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Will Budget incentives spark trade?

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A woman works on a fabric in a factory. For Uganda to remain competitive, it must produce high-quality yet affordable products. PHOTO/FILE

This budget is anchored on a strategy, offering you a multitude of opportunities. It has invested in numerous interventions to further improve the business environment for the private sector,’’ said the finance minister Matia Kasaija during the budget reading for the Financial Year (FY) 2024/2025 last week at the Kololo ceremonial grounds. However, industry players await the realisation of these promises. 

In his remarks, Kasaija indicated that the private sector stands to benefit from this budget, attributing this to what he described as stable economic conditions. 
He further reinforced his position by highlighting the trade and production incentives in his speech.
During the budget speech, Mr Kasaija provided for several incentives and projects to benefit the business communities by stimulating production, particularly for export.

 Productivity programmes 
First, the government has allocated funds to implement two programmes: $217m (Shs824 billion) for the Generating Growth Opportunities and Productivity for Women Enterprises (GROW), and $210m (Shs800 billion) for the Investment for Industrial Transformation and Employment (INVITE).

With a view to enhance opportunities and productivity specifically for women-led enterprises, and to promote agro-industrialisation respectively, the projects aim at providing loans, grants, or other forms of financial support provided by government agencies, development banks, or international organisations.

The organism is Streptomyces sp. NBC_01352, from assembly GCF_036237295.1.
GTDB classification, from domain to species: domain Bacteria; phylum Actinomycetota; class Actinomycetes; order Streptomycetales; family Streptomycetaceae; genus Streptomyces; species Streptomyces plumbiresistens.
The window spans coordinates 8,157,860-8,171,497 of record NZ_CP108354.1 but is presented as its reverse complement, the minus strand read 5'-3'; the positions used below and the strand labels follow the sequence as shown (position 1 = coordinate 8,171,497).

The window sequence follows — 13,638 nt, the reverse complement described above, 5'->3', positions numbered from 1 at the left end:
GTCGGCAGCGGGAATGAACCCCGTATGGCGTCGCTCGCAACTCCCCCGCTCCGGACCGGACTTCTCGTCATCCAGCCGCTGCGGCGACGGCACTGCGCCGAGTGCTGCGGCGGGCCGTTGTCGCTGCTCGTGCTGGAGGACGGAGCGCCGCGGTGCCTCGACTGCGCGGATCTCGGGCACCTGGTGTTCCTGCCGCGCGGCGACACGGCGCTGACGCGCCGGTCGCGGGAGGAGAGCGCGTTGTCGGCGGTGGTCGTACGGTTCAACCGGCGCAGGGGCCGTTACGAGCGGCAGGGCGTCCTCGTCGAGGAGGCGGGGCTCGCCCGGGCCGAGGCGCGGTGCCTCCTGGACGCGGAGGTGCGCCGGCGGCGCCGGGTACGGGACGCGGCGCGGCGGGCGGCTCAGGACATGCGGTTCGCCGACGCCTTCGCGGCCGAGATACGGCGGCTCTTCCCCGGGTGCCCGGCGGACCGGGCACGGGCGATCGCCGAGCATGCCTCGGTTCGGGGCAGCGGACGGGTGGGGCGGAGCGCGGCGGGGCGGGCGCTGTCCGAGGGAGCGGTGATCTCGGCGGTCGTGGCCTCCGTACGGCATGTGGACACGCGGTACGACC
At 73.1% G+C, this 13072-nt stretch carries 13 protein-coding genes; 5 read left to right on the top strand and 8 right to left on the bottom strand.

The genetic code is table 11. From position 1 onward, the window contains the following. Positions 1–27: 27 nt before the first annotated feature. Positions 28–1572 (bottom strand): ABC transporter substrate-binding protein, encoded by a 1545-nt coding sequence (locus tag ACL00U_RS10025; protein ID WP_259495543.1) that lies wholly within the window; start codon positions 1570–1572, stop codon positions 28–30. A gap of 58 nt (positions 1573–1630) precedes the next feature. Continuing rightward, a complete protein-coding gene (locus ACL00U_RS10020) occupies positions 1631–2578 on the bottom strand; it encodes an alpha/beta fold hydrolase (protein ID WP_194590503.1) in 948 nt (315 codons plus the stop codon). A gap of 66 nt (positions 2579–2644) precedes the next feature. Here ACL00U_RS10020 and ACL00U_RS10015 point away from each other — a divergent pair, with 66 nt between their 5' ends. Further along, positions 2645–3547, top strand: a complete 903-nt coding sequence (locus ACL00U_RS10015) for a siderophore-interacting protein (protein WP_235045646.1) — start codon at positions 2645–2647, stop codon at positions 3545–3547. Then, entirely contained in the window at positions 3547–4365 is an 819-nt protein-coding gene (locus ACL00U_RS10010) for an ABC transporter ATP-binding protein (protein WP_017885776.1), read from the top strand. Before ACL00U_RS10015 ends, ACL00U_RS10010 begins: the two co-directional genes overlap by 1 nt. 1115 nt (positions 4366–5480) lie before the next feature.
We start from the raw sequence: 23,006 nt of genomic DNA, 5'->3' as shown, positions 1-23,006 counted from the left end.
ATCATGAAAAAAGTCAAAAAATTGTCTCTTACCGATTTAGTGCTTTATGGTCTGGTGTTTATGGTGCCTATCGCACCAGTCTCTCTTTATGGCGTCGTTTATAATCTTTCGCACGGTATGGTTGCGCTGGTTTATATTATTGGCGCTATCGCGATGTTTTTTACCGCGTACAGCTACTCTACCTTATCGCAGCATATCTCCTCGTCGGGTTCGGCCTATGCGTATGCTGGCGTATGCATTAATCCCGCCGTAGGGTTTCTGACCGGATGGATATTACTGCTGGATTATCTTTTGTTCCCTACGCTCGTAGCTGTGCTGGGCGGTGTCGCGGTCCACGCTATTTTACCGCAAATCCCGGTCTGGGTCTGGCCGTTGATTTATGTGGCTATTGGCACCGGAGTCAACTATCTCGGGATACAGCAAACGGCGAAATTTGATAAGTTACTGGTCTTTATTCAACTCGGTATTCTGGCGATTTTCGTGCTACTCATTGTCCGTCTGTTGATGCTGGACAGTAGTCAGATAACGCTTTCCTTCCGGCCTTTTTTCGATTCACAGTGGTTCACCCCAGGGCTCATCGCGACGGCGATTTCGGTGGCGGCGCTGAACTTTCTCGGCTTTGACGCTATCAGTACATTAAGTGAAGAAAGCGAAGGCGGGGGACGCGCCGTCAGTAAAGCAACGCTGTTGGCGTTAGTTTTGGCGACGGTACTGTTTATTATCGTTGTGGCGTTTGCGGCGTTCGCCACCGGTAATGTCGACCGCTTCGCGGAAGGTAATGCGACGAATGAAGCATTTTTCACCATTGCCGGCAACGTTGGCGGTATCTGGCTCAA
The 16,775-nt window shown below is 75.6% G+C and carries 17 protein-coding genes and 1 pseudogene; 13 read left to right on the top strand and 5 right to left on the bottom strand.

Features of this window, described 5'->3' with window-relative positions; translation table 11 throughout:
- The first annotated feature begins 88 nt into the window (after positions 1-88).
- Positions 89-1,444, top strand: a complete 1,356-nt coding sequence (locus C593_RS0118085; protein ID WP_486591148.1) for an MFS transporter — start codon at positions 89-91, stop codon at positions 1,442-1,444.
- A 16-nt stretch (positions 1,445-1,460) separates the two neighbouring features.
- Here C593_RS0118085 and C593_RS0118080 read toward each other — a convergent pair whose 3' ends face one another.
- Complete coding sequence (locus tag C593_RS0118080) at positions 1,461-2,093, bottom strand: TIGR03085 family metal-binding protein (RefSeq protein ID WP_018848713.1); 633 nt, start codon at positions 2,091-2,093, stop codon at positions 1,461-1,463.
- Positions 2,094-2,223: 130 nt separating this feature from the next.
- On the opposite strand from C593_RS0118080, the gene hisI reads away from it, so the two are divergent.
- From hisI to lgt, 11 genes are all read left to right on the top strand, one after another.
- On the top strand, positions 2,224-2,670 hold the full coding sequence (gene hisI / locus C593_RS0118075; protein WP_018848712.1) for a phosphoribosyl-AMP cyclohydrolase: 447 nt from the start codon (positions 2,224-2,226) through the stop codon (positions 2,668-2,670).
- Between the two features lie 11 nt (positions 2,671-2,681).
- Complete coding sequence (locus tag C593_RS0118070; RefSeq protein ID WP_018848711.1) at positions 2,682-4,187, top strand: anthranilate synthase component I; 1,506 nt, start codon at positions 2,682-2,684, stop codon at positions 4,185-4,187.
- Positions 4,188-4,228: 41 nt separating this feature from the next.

Secondly, two years ago, the government established the Small Business Recovery Fund (SBRF) to offer soft loans to Small and Medium Enterprises (SMEs) that faced financial difficulties during the Covid-19 pandemic.
 
Initially, Shs100b was allocated to provide credit to targeted beneficiaries at a 10 percent interest rate. 
Despite this, Mr Kasaija disclosed that only Shs18.4b has been disbursed, benefiting 1,459 businesses, highlighting the fund’s low uptake. 
Looking ahead to the next financial year, the government plans to ease eligibility criteria to enhance participation in the SBRF and foster SME growth.
Mr John Walugembe, the executive director of the Federation of Small and Medium Enterprises-Uganda (FSME) welcomed the initiative but emphasised the need for government to conduct a success analysis to understand who has benefited and why, aiming to address the low uptake before injecting more funds. 

“Before allocating the money, they should address these loopholes. Green traders are accessing funds at 10 to 12 percent interest rates, while others are facing rates of more than 20 percent, which is unfair,” Mr Walugembe said while appearing on NTV Uganda’sMorning AT NTV show.

Another opportunity provided is the agriculture support initiative, with a total of Shs50b designated for capitalising the Agriculture Credit Facility (ACF) to support farmers, particularly agro-processors, focusing on value addition. 
Similarly, Shs85.92b is allocated to capitalise the Uganda Development Bank, supporting the agriculture sector, private sector players, and import substitution efforts.